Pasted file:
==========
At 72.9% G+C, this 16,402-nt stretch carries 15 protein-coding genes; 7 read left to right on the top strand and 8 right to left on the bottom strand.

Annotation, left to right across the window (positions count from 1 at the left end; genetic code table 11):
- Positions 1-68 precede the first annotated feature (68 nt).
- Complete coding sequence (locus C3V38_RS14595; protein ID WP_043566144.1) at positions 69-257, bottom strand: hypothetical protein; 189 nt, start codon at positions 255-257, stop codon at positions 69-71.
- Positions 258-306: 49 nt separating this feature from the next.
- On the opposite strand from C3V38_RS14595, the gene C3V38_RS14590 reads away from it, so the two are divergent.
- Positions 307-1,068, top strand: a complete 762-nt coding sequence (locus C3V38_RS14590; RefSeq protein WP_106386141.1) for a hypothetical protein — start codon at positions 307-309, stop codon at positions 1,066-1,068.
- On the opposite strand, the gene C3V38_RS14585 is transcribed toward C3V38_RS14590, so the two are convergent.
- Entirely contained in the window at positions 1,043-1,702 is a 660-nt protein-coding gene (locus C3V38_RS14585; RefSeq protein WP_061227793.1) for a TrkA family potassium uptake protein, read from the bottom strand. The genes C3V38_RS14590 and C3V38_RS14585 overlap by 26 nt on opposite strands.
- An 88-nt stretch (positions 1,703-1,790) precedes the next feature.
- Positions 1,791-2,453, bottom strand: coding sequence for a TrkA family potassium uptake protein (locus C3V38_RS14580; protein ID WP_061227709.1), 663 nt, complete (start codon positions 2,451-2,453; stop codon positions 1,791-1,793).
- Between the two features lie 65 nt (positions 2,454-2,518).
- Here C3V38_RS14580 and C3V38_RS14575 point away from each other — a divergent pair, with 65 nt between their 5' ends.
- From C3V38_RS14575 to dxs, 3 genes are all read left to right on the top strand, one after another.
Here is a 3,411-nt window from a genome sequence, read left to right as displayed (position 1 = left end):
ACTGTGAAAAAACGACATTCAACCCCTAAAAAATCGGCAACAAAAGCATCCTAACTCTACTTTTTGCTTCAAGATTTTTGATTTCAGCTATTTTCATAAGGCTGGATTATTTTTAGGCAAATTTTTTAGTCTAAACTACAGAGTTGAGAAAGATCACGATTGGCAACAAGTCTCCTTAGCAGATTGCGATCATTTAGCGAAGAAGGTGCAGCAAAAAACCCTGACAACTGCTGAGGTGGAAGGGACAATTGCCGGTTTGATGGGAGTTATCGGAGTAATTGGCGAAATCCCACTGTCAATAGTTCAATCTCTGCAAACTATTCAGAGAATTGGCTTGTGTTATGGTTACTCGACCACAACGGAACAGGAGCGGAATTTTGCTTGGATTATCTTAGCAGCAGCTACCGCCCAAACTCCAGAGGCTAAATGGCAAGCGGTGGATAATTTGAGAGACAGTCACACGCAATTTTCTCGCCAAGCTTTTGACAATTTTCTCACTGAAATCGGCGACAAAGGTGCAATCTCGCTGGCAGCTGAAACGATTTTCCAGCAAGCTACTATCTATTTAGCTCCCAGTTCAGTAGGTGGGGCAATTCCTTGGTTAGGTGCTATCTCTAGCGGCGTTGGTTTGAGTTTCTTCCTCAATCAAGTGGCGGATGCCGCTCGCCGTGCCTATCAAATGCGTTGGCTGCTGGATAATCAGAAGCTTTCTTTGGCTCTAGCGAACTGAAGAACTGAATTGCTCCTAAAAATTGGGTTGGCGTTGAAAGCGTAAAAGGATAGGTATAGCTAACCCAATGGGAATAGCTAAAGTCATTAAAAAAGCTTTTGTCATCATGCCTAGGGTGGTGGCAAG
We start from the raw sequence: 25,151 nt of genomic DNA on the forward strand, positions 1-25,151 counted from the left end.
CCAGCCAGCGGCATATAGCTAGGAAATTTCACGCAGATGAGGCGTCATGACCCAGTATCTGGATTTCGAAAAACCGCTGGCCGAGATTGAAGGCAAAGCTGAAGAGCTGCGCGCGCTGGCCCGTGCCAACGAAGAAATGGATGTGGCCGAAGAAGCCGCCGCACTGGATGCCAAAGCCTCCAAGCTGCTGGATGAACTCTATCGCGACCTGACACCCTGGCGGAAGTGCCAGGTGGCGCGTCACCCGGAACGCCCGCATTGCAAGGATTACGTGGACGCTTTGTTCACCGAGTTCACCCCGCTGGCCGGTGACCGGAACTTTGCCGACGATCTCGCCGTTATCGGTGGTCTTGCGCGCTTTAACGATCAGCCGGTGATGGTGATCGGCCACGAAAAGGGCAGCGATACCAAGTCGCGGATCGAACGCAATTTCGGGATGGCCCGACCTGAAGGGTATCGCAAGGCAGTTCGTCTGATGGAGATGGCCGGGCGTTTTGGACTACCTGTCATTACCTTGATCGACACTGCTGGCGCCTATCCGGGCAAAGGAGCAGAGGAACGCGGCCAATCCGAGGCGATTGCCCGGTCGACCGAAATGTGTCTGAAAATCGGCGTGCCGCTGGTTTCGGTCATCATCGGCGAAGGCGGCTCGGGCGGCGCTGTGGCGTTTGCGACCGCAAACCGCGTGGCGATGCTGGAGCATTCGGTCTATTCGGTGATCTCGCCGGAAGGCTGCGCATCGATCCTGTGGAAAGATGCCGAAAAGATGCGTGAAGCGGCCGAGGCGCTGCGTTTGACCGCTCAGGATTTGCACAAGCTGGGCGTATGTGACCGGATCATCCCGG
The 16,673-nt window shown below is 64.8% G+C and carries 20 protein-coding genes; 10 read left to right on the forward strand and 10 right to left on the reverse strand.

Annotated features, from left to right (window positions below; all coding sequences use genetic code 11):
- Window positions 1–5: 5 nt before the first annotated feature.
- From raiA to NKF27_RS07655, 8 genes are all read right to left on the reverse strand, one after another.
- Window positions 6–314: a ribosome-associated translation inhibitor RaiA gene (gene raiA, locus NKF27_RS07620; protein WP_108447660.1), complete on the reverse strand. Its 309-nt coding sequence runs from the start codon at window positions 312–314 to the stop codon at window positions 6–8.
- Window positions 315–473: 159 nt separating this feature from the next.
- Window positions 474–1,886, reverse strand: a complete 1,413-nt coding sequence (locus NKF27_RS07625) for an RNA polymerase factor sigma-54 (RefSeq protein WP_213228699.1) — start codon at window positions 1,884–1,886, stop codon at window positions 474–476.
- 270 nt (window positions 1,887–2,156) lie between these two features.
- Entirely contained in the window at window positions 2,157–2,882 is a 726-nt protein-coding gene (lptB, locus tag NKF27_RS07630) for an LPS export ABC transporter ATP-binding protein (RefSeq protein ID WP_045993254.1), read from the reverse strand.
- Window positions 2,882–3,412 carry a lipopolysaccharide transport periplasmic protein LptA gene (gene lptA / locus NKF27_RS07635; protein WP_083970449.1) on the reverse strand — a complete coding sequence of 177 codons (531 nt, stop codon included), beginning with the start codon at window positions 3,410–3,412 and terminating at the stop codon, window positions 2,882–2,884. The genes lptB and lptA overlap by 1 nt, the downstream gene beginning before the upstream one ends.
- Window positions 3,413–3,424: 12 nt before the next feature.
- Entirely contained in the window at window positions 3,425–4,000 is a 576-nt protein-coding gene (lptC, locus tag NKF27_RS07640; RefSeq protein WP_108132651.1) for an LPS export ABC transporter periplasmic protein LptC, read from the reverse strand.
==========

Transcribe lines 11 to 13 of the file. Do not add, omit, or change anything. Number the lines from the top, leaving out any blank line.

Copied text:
- Positions 1,791-2,453, bottom strand: coding sequence for a TrkA family potassium uptake protein (locus C3V38_RS14580; protein ID WP_061227709.1), 663 nt, complete (start codon positions 2,451-2,453; stop codon positions 1,791-1,793).
- Between the two features lie 65 nt (positions 2,454-2,518).
- Here C3V38_RS14580 and C3V38_RS14575 point away from each other — a divergent pair, with 65 nt between their 5' ends.